Voluntary benefits may seem like a nice-to-have option, but more employees than ever before are beginning to see them as an integral part of any benefits package. Employees like getting their insurance benefits at work, whether their employer is paying for them or not.
Voluntary benefits are paid for 100 percent by the employee through a payroll deduction. The benefits are offered in addition to shared benefits for which the employer and the employee contribute toward the premium.
Traditional voluntary benefits include life insurance, vision, dental, disability, cancer and critical illness insurance, and accident insurance.
Voluntary benefits are on the rise
Voluntary benefit participation rates rose by 567 percent in the Midwest, 208 percent in the South, 138 percent in the West and 59 percent in the Northeast, compared with the 2016 benefit year, according to the State of Employee Benefits 2017 Regional Edition.
The report is compiled from enrollment data from 504 large employers with more than 1,000 full-time employees on the Benefitfocus benefits management platform.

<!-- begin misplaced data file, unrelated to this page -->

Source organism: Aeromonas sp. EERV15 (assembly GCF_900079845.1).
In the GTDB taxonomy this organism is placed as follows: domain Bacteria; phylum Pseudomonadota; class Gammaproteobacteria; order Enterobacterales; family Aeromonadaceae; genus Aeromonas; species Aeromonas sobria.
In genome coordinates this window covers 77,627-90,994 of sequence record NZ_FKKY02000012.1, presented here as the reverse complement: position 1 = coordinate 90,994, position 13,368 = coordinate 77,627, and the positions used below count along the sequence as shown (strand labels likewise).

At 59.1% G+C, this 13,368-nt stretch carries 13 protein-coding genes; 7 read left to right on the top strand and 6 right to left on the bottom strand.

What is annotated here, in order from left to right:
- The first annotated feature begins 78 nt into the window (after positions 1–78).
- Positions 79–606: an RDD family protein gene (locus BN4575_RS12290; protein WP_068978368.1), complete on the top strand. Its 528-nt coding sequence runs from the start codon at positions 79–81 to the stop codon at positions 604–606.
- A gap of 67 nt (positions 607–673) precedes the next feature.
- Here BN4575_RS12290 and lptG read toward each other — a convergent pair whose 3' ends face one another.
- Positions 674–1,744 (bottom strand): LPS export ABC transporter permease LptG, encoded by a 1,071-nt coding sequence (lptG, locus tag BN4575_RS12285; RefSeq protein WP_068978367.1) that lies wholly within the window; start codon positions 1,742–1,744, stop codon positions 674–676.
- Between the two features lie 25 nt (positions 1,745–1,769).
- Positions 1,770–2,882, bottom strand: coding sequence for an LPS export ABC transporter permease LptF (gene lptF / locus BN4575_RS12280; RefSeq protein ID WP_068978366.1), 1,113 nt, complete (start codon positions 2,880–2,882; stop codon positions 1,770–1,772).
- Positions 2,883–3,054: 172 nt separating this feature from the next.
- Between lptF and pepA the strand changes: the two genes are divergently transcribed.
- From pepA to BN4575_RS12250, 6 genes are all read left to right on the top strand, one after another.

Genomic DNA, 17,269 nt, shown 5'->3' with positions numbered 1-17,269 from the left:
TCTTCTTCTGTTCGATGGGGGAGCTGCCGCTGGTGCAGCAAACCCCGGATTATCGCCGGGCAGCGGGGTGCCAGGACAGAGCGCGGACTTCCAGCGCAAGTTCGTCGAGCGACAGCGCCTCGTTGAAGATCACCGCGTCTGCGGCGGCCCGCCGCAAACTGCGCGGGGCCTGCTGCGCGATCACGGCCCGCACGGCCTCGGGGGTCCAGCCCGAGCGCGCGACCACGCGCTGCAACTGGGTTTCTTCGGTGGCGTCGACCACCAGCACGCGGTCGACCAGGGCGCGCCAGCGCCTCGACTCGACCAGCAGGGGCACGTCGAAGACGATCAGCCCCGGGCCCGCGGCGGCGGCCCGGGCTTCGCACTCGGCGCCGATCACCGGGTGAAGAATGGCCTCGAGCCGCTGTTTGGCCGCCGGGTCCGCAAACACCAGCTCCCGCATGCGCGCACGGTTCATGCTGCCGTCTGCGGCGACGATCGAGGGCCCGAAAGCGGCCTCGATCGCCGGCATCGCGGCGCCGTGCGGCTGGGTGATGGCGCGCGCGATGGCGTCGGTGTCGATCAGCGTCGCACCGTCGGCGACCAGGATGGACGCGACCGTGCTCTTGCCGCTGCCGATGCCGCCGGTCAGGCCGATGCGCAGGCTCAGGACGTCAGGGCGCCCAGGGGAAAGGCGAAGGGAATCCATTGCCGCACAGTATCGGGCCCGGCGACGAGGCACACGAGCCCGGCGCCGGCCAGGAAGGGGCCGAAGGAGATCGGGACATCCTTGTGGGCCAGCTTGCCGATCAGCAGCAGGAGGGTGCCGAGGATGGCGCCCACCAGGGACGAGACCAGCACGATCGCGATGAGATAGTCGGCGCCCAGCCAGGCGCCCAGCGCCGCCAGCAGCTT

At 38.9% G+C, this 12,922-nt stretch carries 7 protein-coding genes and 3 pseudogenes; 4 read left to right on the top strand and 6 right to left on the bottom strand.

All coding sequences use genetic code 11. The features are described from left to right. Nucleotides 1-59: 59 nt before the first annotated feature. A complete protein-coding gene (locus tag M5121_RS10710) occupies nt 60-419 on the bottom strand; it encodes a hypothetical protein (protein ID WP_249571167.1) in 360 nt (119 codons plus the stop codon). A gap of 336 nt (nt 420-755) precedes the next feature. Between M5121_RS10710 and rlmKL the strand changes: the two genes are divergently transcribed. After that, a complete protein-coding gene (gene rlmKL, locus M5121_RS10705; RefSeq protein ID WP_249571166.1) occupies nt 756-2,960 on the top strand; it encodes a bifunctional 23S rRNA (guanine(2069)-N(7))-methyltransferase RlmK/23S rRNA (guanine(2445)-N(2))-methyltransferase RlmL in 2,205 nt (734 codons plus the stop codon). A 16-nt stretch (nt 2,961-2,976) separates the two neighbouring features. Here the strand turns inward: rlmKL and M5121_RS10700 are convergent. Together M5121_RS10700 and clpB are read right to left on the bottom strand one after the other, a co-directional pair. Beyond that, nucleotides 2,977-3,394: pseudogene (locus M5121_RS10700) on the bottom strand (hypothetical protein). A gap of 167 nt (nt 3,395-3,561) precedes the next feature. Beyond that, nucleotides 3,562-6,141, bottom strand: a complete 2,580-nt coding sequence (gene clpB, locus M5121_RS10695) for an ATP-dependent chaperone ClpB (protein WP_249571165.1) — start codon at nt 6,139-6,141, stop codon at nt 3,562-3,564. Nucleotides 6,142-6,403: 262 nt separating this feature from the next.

Voluntary benefits are becoming increasingly important to employees because they allow them to tailor their benefits packages to better fit their needs.
When considering whether or not to enroll in voluntary benefits, employees often look at: the employer-paid core medical offerings, the cost of coverage, and the list of benefits available for purchase on a voluntary basis.
Voluntary benefits in 2016 rose 7 percent to $7.63 billion, according to Eastbridge Consulting, a voluntary market tracking firm.
Attractive for both employees and employers
When offered voluntary benefits, employees are more likely to be confident in their financial future, which in turn keeps them happy and engaged at work.
Employers can also see the incentive to offer voluntary benefits because not only are they not responsible for contributing to premiums and voluntary coverage, but by offering voluntary benefits they look more attractive to potential employees.
When considering voluntary benefits, employers should consider where the potential financial gaps are as well as what is likely to appeal to their employees.